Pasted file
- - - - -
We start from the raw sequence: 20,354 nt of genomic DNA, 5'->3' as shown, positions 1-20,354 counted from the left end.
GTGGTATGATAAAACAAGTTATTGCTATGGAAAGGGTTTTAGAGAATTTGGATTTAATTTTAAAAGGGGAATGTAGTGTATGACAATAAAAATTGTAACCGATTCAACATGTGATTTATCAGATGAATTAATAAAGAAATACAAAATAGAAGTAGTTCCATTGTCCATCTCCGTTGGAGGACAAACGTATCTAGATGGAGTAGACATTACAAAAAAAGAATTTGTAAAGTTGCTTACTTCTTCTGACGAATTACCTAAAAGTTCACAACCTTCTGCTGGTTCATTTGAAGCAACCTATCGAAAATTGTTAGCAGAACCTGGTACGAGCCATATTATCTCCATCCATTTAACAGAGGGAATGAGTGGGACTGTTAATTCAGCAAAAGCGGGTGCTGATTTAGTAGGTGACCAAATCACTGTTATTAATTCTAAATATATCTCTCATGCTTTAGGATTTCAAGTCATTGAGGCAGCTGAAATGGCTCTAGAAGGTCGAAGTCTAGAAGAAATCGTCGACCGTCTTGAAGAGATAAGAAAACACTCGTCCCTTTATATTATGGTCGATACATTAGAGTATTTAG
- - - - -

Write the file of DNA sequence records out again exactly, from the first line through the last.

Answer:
We start from the raw sequence: 20,354 nt of genomic DNA, 5'->3' as shown, positions 1-20,354 counted from the left end.
GTGGTATGATAAAACAAGTTATTGCTATGGAAAGGGTTTTAGAGAATTTGGATTTAATTTTAAAAGGGGAATGTAGTGTATGACAATAAAAATTGTAACCGATTCAACATGTGATTTATCAGATGAATTAATAAAGAAATACAAAATAGAAGTAGTTCCATTGTCCATCTCCGTTGGAGGACAAACGTATCTAGATGGAGTAGACATTACAAAAAAAGAATTTGTAAAGTTGCTTACTTCTTCTGACGAATTACCTAAAAGTTCACAACCTTCTGCTGGTTCATTTGAAGCAACCTATCGAAAATTGTTAGCAGAACCTGGTACGAGCCATATTATCTCCATCCATTTAACAGAGGGAATGAGTGGGACTGTTAATTCAGCAAAAGCGGGTGCTGATTTAGTAGGTGACCAAATCACTGTTATTAATTCTAAATATATCTCTCATGCTTTAGGATTTCAAGTCATTGAGGCAGCTGAAATGGCTCTAGAAGGTCGAAGTCTAGAAGAAATCGTCGACCGTCTTGAAGAGATAAGAAAACACTCGTCCCTTTATATTATGGTCGATACATTAGAGTATTTAG